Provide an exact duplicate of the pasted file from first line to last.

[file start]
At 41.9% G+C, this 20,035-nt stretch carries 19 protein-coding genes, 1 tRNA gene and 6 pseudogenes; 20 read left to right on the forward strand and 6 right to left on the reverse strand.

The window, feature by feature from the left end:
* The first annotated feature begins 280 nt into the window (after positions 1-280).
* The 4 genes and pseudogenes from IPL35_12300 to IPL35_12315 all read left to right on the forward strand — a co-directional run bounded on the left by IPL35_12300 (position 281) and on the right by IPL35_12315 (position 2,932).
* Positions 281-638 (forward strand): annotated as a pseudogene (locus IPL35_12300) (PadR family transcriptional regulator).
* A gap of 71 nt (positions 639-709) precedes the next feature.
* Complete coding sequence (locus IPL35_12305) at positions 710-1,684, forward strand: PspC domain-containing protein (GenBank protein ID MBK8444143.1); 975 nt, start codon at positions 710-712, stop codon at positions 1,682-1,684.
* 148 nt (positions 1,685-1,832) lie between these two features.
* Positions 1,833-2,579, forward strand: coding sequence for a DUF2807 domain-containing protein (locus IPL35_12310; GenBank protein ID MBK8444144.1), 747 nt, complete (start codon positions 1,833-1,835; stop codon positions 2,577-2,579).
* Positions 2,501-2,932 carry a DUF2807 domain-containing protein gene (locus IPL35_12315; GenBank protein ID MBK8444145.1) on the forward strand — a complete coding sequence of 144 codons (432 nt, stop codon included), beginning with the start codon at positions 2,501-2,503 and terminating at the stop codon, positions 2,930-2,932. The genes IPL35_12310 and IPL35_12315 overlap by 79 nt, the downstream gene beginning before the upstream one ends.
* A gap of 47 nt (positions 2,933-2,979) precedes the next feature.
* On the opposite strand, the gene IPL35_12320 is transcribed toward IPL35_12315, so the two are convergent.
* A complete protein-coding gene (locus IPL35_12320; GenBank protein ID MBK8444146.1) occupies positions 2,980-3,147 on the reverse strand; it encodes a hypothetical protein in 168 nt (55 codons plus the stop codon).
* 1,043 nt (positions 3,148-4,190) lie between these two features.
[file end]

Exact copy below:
At 41.9% G+C, this 20,035-nt stretch carries 19 protein-coding genes, 1 tRNA gene and 6 pseudogenes; 20 read left to right on the forward strand and 6 right to left on the reverse strand.

The window, feature by feature from the left end:
* The first annotated feature begins 280 nt into the window (after positions 1-280).
* The 4 genes and pseudogenes from IPL35_12300 to IPL35_12315 all read left to right on the forward strand — a co-directional run bounded on the left by IPL35_12300 (position 281) and on the right by IPL35_12315 (position 2,932).
* Positions 281-638 (forward strand): annotated as a pseudogene (locus IPL35_12300) (PadR family transcriptional regulator).
* A gap of 71 nt (positions 639-709) precedes the next feature.
* Complete coding sequence (locus IPL35_12305) at positions 710-1,684, forward strand: PspC domain-containing protein (GenBank protein ID MBK8444143.1); 975 nt, start codon at positions 710-712, stop codon at positions 1,682-1,684.
* 148 nt (positions 1,685-1,832) lie between these two features.
* Positions 1,833-2,579, forward strand: coding sequence for a DUF2807 domain-containing protein (locus IPL35_12310; GenBank protein ID MBK8444144.1), 747 nt, complete (start codon positions 1,833-1,835; stop codon positions 2,577-2,579).
* Positions 2,501-2,932 carry a DUF2807 domain-containing protein gene (locus IPL35_12315; GenBank protein ID MBK8444145.1) on the forward strand — a complete coding sequence of 144 codons (432 nt, stop codon included), beginning with the start codon at positions 2,501-2,503 and terminating at the stop codon, positions 2,930-2,932. The genes IPL35_12310 and IPL35_12315 overlap by 79 nt, the downstream gene beginning before the upstream one ends.
* A gap of 47 nt (positions 2,933-2,979) precedes the next feature.
* On the opposite strand, the gene IPL35_12320 is transcribed toward IPL35_12315, so the two are convergent.
* A complete protein-coding gene (locus IPL35_12320; GenBank protein ID MBK8444146.1) occupies positions 2,980-3,147 on the reverse strand; it encodes a hypothetical protein in 168 nt (55 codons plus the stop codon).
* 1,043 nt (positions 3,148-4,190) lie between these two features.